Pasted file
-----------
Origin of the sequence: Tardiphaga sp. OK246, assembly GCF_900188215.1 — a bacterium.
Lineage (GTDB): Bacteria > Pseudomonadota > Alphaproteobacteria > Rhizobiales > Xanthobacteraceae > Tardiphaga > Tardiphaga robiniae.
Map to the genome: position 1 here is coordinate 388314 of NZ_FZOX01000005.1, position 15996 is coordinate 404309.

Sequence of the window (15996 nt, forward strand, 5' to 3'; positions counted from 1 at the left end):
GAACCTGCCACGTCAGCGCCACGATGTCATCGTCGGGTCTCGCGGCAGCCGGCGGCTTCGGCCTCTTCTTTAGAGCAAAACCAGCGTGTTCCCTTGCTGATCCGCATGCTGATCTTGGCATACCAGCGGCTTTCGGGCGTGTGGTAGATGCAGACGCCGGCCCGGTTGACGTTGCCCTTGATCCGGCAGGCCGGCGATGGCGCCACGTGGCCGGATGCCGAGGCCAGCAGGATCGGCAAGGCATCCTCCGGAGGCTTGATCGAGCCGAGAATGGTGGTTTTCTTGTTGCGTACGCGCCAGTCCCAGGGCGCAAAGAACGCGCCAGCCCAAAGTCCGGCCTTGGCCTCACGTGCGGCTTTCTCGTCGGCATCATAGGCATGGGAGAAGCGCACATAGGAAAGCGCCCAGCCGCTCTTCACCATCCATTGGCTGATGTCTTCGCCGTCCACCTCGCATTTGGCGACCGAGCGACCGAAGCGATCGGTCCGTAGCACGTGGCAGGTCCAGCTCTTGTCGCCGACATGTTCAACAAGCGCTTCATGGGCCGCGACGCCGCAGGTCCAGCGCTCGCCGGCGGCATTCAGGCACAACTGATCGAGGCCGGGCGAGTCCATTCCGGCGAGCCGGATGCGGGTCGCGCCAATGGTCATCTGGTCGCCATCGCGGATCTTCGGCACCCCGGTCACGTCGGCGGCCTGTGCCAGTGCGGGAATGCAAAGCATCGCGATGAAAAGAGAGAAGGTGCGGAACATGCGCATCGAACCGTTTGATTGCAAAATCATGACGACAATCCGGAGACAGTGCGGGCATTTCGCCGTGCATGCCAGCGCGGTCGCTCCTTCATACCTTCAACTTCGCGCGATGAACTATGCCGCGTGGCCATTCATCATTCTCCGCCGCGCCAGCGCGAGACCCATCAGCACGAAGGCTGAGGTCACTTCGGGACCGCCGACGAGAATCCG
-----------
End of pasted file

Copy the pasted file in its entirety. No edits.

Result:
Origin of the sequence: Tardiphaga sp. OK246, assembly GCF_900188215.1 — a bacterium.
Lineage (GTDB): Bacteria > Pseudomonadota > Alphaproteobacteria > Rhizobiales > Xanthobacteraceae > Tardiphaga > Tardiphaga robiniae.
Map to the genome: position 1 here is coordinate 388314 of NZ_FZOX01000005.1, position 15996 is coordinate 404309.

Sequence of the window (15996 nt, forward strand, 5' to 3'; positions counted from 1 at the left end):
GAACCTGCCACGTCAGCGCCACGATGTCATCGTCGGGTCTCGCGGCAGCCGGCGGCTTCGGCCTCTTCTTTAGAGCAAAACCAGCGTGTTCCCTTGCTGATCCGCATGCTGATCTTGGCATACCAGCGGCTTTCGGGCGTGTGGTAGATGCAGACGCCGGCCCGGTTGACGTTGCCCTTGATCCGGCAGGCCGGCGATGGCGCCACGTGGCCGGATGCCGAGGCCAGCAGGATCGGCAAGGCATCCTCCGGAGGCTTGATCGAGCCGAGAATGGTGGTTTTCTTGTTGCGTACGCGCCAGTCCCAGGGCGCAAAGAACGCGCCAGCCCAAAGTCCGGCCTTGGCCTCACGTGCGGCTTTCTCGTCGGCATCATAGGCATGGGAGAAGCGCACATAGGAAAGCGCCCAGCCGCTCTTCACCATCCATTGGCTGATGTCTTCGCCGTCCACCTCGCATTTGGCGACCGAGCGACCGAAGCGATCGGTCCGTAGCACGTGGCAGGTCCAGCTCTTGTCGCCGACATGTTCAACAAGCGCTTCATGGGCCGCGACGCCGCAGGTCCAGCGCTCGCCGGCGGCATTCAGGCACAACTGATCGAGGCCGGGCGAGTCCATTCCGGCGAGCCGGATGCGGGTCGCGCCAATGGTCATCTGGTCGCCATCGCGGATCTTCGGCACCCCGGTCACGTCGGCGGCCTGTGCCAGTGCGGGAATGCAAAGCATCGCGATGAAAAGAGAGAAGGTGCGGAACATGCGCATCGAACCGTTTGATTGCAAAATCATGACGACAATCCGGAGACAGTGCGGGCATTTCGCCGTGCATGCCAGCGCGGTCGCTCCTTCATACCTTCAACTTCGCGCGATGAACTATGCCGCGTGGCCATTCATCATTCTCCGCCGCGCCAGCGCGAGACCCATCAGCACGAAGGCTGAGGTCACTTCGGGACCGCCGACGAGAATCCG